Will frame rules to allow foreign law firms in India: Bar Council of India
The Supreme Court is hearing BCI’s appeal against the 2012 verdict of the Madras high court that allowed foreign lawyers to fly in and advise their clients.india Updated: Jan 10, 2018 23:15 IST
The Bar Council of India (BCI) told the Supreme Court on Wednesday that it was ready to frame rules to allow foreign law firms in the country on the basis of reciprocity.
The apex disciplinary body for advocates, which regulates legal profession and education in India, however, is opposed to allowing the law firms open liaison offices here.
Senior advocate CU Singh, appearing for the BCI, argued before a bench headed by Justice AK Goel, that the advocates’ body was averse to any lawyer functi-oning in India outside the regulatory regime. The council, he submitted, would take care of the concerns over lack of reciprocity by any other country in extending similar relief to Indian lawyers.
“The council was willing to change the rules to allow foreign lawyers from other countries that allow Indians to practice there. They can’t have a carte blanche, do what they wish,” the senior counsel said.
The Supreme Court is hearing BCI’s appeal against the 2012 verdict of the Madras high court that allowed foreign lawyers to fly in and advise their clients. Challenge to a divergent view given by the Bombay high court is also pending before the top court, which is hearing the matter with the BCI appeal. In 2009, the Bombay HC disallowed foreign firms from setting up liaison offices in India with RBI permission. Both the cases have been pending in the top court for over five years.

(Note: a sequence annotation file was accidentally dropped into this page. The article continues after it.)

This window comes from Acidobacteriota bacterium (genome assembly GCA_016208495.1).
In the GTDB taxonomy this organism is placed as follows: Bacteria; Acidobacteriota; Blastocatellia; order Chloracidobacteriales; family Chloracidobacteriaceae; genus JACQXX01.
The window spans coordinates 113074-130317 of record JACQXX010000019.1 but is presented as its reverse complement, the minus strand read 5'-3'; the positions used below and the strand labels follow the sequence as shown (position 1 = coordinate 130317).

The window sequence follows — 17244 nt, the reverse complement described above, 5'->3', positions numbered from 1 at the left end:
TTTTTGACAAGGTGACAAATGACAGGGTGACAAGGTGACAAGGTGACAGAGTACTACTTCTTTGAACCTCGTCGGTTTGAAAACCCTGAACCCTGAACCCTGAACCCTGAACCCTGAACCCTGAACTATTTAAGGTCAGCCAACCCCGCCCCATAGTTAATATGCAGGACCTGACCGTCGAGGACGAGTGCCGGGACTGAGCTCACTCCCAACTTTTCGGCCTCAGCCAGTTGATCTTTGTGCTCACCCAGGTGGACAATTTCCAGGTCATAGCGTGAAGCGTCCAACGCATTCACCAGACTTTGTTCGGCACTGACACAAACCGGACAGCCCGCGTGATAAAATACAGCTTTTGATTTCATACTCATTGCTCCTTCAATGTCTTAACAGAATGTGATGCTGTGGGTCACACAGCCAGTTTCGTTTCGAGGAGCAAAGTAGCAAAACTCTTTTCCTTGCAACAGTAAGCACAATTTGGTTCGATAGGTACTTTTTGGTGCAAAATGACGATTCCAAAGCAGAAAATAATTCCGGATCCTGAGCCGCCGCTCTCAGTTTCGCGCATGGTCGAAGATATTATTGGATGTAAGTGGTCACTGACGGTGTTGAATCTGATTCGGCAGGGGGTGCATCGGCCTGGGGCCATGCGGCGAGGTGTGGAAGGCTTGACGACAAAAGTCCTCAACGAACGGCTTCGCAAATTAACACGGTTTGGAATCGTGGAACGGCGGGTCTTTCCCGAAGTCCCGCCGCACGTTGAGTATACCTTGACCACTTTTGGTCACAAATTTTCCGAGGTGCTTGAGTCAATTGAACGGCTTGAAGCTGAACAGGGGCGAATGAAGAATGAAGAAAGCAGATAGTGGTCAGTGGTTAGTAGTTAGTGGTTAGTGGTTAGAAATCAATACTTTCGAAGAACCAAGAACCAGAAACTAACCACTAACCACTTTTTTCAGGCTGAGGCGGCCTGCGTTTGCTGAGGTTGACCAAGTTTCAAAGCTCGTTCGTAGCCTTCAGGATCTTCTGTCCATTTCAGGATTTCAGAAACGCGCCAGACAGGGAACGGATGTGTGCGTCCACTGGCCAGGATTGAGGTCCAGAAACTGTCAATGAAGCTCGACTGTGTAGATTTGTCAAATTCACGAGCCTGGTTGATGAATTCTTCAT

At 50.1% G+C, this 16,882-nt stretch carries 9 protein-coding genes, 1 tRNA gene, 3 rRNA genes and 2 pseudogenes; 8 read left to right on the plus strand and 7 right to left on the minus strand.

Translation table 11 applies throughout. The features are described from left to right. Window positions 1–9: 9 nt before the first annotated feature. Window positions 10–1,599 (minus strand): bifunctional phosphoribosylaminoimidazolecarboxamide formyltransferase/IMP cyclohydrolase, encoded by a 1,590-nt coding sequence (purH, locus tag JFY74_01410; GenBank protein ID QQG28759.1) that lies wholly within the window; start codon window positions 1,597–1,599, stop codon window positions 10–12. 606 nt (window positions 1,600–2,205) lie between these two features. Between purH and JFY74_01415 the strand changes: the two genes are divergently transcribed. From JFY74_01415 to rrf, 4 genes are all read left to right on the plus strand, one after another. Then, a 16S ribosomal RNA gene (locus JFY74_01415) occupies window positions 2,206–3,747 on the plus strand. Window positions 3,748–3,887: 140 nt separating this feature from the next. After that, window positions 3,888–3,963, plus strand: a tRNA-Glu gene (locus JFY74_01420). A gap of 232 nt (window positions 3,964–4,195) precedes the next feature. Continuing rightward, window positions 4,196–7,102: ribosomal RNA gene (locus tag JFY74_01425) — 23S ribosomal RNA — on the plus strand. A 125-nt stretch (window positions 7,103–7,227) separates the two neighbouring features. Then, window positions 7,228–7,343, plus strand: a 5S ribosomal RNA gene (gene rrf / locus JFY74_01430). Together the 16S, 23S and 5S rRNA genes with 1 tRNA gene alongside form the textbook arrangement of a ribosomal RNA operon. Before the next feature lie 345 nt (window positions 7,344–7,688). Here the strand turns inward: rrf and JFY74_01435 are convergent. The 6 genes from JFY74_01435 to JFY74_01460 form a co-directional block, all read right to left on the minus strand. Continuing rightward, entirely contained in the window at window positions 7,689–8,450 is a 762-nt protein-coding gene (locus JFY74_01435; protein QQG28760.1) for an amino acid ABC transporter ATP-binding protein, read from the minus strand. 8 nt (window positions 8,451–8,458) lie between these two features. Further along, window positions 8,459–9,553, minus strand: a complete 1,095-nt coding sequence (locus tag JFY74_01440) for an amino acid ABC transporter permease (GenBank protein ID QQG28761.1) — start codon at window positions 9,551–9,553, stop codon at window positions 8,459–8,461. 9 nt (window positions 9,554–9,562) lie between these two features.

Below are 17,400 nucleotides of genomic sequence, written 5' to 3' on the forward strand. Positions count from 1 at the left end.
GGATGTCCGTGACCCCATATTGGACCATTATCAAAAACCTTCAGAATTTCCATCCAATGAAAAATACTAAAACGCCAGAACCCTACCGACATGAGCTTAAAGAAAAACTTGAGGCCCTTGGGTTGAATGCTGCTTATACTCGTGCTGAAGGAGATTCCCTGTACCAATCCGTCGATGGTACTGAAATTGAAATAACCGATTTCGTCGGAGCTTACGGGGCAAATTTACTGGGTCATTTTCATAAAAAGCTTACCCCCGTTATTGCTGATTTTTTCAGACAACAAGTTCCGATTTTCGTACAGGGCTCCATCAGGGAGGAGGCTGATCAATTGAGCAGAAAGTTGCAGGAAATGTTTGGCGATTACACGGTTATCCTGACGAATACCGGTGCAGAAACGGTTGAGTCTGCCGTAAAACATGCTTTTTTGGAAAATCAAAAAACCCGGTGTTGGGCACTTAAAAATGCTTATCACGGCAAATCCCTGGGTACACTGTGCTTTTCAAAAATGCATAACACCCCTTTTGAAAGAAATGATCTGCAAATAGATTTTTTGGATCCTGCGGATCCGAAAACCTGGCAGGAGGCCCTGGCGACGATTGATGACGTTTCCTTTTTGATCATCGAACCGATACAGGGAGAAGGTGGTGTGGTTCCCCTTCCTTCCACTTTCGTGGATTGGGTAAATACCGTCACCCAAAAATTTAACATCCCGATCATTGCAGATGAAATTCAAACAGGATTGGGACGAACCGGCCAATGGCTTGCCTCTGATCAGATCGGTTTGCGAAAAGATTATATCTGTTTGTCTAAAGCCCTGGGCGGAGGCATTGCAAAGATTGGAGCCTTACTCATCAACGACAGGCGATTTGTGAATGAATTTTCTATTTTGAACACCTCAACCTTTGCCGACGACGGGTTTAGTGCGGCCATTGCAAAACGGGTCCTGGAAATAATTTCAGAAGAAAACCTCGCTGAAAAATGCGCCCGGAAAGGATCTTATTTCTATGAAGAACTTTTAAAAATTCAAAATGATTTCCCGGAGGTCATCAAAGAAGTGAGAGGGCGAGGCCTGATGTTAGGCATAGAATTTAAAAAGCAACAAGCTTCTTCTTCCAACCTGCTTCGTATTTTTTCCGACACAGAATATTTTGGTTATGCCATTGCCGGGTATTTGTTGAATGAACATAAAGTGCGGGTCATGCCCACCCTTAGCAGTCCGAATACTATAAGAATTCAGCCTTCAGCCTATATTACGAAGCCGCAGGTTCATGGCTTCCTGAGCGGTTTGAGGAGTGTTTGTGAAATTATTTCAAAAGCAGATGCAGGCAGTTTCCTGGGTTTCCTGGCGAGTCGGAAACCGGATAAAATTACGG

Government counsel, additional solicitor general Maninder Singh, said the BCI should frame rules to open up the legal sector to foreign lawyers and law firms. Singh said if the council was unable to do so, the government will step in. “It is not that the government lacks the jurisdiction,” he told the court.
BCI counsel Singh, however, complained that the BCI was willing to work but the commerce mi- nistry brought in a foreign body to draft a law bypassing it. “This is not acceptable,” he said. The lawyer objected to foreign arbitrators being allowed to take part in Indian arbitration. “Arbitration is also part of legal practice,” he contended, indicating it must be subject to BCI regulations.
This was contested by senior advocate Dushyant Dave, who appeared in the case for the London Council of Arbitration. “This will finish off arbitration in India and act as a dampener on investment,” he argued. The court adjo- urned the matter to January 15.